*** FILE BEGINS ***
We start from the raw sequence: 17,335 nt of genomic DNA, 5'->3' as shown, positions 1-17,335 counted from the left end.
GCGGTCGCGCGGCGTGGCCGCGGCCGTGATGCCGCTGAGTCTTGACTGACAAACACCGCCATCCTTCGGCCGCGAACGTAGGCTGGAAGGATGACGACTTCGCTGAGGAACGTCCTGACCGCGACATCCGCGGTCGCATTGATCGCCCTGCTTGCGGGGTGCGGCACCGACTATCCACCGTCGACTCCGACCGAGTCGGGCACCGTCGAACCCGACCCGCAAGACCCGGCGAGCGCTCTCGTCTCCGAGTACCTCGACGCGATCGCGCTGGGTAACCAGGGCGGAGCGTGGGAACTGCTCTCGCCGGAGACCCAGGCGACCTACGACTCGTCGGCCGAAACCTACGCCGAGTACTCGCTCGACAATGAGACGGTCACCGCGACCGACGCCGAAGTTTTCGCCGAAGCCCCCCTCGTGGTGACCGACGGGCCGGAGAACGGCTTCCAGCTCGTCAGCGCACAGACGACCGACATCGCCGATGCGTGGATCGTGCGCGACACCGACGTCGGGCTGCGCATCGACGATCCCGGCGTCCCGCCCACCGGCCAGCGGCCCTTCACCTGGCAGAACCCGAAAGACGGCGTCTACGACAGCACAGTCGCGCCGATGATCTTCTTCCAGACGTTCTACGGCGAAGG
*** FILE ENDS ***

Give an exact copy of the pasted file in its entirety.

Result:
We start from the raw sequence: 17,335 nt of genomic DNA, 5'->3' as shown, positions 1-17,335 counted from the left end.
GCGGTCGCGCGGCGTGGCCGCGGCCGTGATGCCGCTGAGTCTTGACTGACAAACACCGCCATCCTTCGGCCGCGAACGTAGGCTGGAAGGATGACGACTTCGCTGAGGAACGTCCTGACCGCGACATCCGCGGTCGCATTGATCGCCCTGCTTGCGGGGTGCGGCACCGACTATCCACCGTCGACTCCGACCGAGTCGGGCACCGTCGAACCCGACCCGCAAGACCCGGCGAGCGCTCTCGTCTCCGAGTACCTCGACGCGATCGCGCTGGGTAACCAGGGCGGAGCGTGGGAACTGCTCTCGCCGGAGACCCAGGCGACCTACGACTCGTCGGCCGAAACCTACGCCGAGTACTCGCTCGACAATGAGACGGTCACCGCGACCGACGCCGAAGTTTTCGCCGAAGCCCCCCTCGTGGTGACCGACGGGCCGGAGAACGGCTTCCAGCTCGTCAGCGCACAGACGACCGACATCGCCGATGCGTGGATCGTGCGCGACACCGACGTCGGGCTGCGCATCGACGATCCCGGCGTCCCGCCCACCGGCCAGCGGCCCTTCACCTGGCAGAACCCGAAAGACGGCGTCTACGACAGCACAGTCGCGCCGATGATCTTCTTCCAGACGTTCTACGGCGAAGG